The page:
Business Markets & Pricing World French Fry Trade Down 7.7 Per Cent

World French Fry Trade Down 7.7 Per Cent

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Global trade of french fries fell 7.7 per cent as of Oct. 31, 2020 with the pandemic having caused an uneven impact throughout the year, the Jan. 20 issue of North American Potato Market News (NAPM) says.

Between October 2019 and February 2020, prior to the explosion of the pandemic, global trade was running 11 per cent ahead of the year-earlier pace, the report notes. Sales then started to slow during March, but were only down 1.7 per cent for the month. From April through July, global trade fell 26.5 per cent short of the 2019 pace, and then August through October the decline was only 8.4 per cent.

However, NAPM notes the rebound in sales may be stalling. Major exporting countries only sold 0.2 per cent more frozen product to customers outside their local tradition zones in September. As COVID-19 cases grew in October, exports fell 12.6% short of the 2019 pace.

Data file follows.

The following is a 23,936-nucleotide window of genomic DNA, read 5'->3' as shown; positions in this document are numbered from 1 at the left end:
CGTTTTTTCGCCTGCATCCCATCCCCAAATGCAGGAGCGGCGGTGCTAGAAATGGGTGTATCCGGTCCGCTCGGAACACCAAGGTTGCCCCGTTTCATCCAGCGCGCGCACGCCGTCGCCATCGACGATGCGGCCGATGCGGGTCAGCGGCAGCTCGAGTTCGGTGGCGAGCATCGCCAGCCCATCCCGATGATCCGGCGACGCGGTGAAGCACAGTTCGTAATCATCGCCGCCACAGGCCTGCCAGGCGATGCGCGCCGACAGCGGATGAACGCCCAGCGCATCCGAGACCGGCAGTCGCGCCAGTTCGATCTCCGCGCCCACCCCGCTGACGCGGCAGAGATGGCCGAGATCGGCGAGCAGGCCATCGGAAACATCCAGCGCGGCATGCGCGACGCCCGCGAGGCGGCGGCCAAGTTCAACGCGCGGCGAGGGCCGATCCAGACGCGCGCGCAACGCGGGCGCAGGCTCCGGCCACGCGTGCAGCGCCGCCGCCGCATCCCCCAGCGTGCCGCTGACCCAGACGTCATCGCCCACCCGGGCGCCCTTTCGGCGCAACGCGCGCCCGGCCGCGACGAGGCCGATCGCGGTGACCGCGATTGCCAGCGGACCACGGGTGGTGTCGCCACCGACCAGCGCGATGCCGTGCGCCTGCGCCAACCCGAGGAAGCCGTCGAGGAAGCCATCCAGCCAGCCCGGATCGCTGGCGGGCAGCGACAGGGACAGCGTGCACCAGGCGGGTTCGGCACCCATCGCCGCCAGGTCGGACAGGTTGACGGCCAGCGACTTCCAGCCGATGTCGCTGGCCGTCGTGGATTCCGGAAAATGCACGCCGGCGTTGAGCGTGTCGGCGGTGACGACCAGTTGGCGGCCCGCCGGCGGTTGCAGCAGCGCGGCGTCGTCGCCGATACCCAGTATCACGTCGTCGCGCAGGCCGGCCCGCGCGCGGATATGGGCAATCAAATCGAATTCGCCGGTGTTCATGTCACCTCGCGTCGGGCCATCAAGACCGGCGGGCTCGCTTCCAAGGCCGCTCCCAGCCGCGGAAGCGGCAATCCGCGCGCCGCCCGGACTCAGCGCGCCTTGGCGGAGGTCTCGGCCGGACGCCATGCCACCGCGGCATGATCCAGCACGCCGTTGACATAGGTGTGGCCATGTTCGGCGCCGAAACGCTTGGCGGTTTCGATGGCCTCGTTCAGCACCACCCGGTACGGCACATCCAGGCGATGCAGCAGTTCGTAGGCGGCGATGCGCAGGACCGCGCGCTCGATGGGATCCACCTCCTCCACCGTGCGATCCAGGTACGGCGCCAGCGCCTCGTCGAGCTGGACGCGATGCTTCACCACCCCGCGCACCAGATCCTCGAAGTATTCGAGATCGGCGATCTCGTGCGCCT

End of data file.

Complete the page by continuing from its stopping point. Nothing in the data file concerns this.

Between exporting regions, the pandemic impact has varied substantially, the report says. In North America exporters saw a 16.6 per cent drop in offshore sales. In the same period, the European Union experienced only a 4.5 per cent drop in external exports. Argentine had a 6.7 per cent decline and New Zealand fell 16.8 per cent. While China is a small player, its exports almost quadrupled.

American imports of fries has expanded though, with imports increasing by 60.9 per cent. Most importers cut back on french fry purchases though with Brazilian imports only increasing 14.2 per cent and Taiwan rising 7.3 per cent, the report notes.

“The outlook for global french fry trade during the next 12 months is clouded by uncertainties surrounding the pandemic. The North American exporters ability to recapture market share may be limited until the 2021 potato harvest is under way, due to supply limitations. Europe has abundant supplies of potatoes. Underlying demand for french fries remains strong, but the resurgence of COVID-19 could derail any rebound in sales until it is brought under control.”